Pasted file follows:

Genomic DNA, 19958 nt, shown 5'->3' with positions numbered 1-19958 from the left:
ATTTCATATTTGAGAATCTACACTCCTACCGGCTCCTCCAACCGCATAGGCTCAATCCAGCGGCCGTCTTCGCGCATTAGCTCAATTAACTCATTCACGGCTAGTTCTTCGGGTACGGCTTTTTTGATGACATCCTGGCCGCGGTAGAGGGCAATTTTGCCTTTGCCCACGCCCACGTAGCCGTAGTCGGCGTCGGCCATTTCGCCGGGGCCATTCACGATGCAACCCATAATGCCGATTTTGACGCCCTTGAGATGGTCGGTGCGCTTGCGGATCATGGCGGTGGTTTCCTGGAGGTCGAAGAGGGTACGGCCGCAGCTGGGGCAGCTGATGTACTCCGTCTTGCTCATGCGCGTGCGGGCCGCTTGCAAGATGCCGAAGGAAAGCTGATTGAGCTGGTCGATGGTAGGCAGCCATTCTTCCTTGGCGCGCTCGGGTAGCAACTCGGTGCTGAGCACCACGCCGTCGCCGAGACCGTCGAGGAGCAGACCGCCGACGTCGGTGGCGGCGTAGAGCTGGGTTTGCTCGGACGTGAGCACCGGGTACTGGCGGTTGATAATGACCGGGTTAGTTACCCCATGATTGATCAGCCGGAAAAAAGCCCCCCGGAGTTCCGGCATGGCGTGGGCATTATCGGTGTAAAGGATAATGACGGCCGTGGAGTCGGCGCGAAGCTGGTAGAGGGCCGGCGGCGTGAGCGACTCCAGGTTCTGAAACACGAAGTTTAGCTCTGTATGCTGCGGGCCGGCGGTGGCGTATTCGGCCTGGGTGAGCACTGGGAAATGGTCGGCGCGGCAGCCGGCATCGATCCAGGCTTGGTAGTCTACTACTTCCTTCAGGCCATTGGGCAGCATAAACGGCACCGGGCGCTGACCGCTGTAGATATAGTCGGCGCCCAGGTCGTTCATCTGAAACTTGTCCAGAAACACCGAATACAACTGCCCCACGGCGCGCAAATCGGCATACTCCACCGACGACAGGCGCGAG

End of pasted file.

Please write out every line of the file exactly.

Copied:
Genomic DNA, 19958 nt, shown 5'->3' with positions numbered 1-19958 from the left:
ATTTCATATTTGAGAATCTACACTCCTACCGGCTCCTCCAACCGCATAGGCTCAATCCAGCGGCCGTCTTCGCGCATTAGCTCAATTAACTCATTCACGGCTAGTTCTTCGGGTACGGCTTTTTTGATGACATCCTGGCCGCGGTAGAGGGCAATTTTGCCTTTGCCCACGCCCACGTAGCCGTAGTCGGCGTCGGCCATTTCGCCGGGGCCATTCACGATGCAACCCATAATGCCGATTTTGACGCCCTTGAGATGGTCGGTGCGCTTGCGGATCATGGCGGTGGTTTCCTGGAGGTCGAAGAGGGTACGGCCGCAGCTGGGGCAGCTGATGTACTCCGTCTTGCTCATGCGCGTGCGGGCCGCTTGCAAGATGCCGAAGGAAAGCTGATTGAGCTGGTCGATGGTAGGCAGCCATTCTTCCTTGGCGCGCTCGGGTAGCAACTCGGTGCTGAGCACCACGCCGTCGCCGAGACCGTCGAGGAGCAGACCGCCGACGTCGGTGGCGGCGTAGAGCTGGGTTTGCTCGGACGTGAGCACCGGGTACTGGCGGTTGATAATGACCGGGTTAGTTACCCCATGATTGATCAGCCGGAAAAAAGCCCCCCGGAGTTCCGGCATGGCGTGGGCATTATCGGTGTAAAGGATAATGACGGCCGTGGAGTCGGCGCGAAGCTGGTAGAGGGCCGGCGGCGTGAGCGACTCCAGGTTCTGAAACACGAAGTTTAGCTCTGTATGCTGCGGGCCGGCGGTGGCGTATTCGGCCTGGGTGAGCACTGGGAAATGGTCGGCGCGGCAGCCGGCATCGATCCAGGCTTGGTAGTCTACTACTTCCTTCAGGCCATTGGGCAGCATAAACGGCACCGGGCGCTGACCGCTGTAGATATAGTCGGCGCCCAGGTCGTTCATCTGAAACTTGTCCAGAAACACCGAATACAACTGCCCCACGGCGCGCAAATCGGCATACTCCACCGACGACAGGCGCGAG